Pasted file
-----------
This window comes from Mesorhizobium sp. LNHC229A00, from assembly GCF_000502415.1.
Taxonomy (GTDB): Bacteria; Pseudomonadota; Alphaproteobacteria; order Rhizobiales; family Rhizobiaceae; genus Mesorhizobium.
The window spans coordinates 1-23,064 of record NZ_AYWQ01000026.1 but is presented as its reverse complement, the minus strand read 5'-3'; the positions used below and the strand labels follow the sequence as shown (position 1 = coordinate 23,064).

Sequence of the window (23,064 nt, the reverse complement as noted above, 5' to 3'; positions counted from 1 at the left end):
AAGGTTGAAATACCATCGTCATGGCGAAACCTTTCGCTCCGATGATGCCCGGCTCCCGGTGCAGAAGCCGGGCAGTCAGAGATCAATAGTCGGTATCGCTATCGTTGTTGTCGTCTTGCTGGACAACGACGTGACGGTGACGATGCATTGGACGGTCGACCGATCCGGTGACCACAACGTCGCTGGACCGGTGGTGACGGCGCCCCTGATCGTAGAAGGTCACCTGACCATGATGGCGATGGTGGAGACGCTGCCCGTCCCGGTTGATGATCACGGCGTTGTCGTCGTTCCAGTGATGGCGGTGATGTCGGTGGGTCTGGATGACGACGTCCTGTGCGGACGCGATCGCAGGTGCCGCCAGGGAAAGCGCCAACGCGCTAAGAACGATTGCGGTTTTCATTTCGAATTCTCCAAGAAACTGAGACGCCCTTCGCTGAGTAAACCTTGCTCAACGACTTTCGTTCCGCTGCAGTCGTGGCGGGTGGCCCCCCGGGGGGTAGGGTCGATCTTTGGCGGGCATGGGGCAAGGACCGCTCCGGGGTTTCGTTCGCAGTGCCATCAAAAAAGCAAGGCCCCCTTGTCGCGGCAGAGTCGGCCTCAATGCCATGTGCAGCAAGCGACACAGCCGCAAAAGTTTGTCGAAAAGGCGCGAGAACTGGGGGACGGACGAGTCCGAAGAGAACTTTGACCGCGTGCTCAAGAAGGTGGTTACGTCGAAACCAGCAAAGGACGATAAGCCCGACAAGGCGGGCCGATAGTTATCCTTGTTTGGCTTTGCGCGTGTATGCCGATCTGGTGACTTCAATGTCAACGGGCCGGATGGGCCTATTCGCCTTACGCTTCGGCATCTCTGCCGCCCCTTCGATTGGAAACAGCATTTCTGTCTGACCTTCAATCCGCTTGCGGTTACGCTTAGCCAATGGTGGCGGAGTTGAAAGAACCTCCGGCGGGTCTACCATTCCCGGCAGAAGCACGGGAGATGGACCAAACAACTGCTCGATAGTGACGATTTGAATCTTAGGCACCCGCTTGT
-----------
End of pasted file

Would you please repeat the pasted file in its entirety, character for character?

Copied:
This window comes from Mesorhizobium sp. LNHC229A00, from assembly GCF_000502415.1.
Taxonomy (GTDB): Bacteria; Pseudomonadota; Alphaproteobacteria; order Rhizobiales; family Rhizobiaceae; genus Mesorhizobium.
The window spans coordinates 1-23,064 of record NZ_AYWQ01000026.1 but is presented as its reverse complement, the minus strand read 5'-3'; the positions used below and the strand labels follow the sequence as shown (position 1 = coordinate 23,064).

Sequence of the window (23,064 nt, the reverse complement as noted above, 5' to 3'; positions counted from 1 at the left end):
AAGGTTGAAATACCATCGTCATGGCGAAACCTTTCGCTCCGATGATGCCCGGCTCCCGGTGCAGAAGCCGGGCAGTCAGAGATCAATAGTCGGTATCGCTATCGTTGTTGTCGTCTTGCTGGACAACGACGTGACGGTGACGATGCATTGGACGGTCGACCGATCCGGTGACCACAACGTCGCTGGACCGGTGGTGACGGCGCCCCTGATCGTAGAAGGTCACCTGACCATGATGGCGATGGTGGAGACGCTGCCCGTCCCGGTTGATGATCACGGCGTTGTCGTCGTTCCAGTGATGGCGGTGATGTCGGTGGGTCTGGATGACGACGTCCTGTGCGGACGCGATCGCAGGTGCCGCCAGGGAAAGCGCCAACGCGCTAAGAACGATTGCGGTTTTCATTTCGAATTCTCCAAGAAACTGAGACGCCCTTCGCTGAGTAAACCTTGCTCAACGACTTTCGTTCCGCTGCAGTCGTGGCGGGTGGCCCCCCGGGGGGTAGGGTCGATCTTTGGCGGGCATGGGGCAAGGACCGCTCCGGGGTTTCGTTCGCAGTGCCATCAAAAAAGCAAGGCCCCCTTGTCGCGGCAGAGTCGGCCTCAATGCCATGTGCAGCAAGCGACACAGCCGCAAAAGTTTGTCGAAAAGGCGCGAGAACTGGGGGACGGACGAGTCCGAAGAGAACTTTGACCGCGTGCTCAAGAAGGTGGTTACGTCGAAACCAGCAAAGGACGATAAGCCCGACAAGGCGGGCCGATAGTTATCCTTGTTTGGCTTTGCGCGTGTATGCCGATCTGGTGACTTCAATGTCAACGGGCCGGATGGGCCTATTCGCCTTACGCTTCGGCATCTCTGCCGCCCCTTCGATTGGAAACAGCATTTCTGTCTGACCTTCAATCCGCTTGCGGTTACGCTTAGCCAATGGTGGCGGAGTTGAAAGAACCTCCGGCGGGTCTACCATTCCCGGCAGAAGCACGGGAGATGGACCAAACAACTGCTCGATAGTGACGATTTGAATCTTAGGCACCCGCTTGT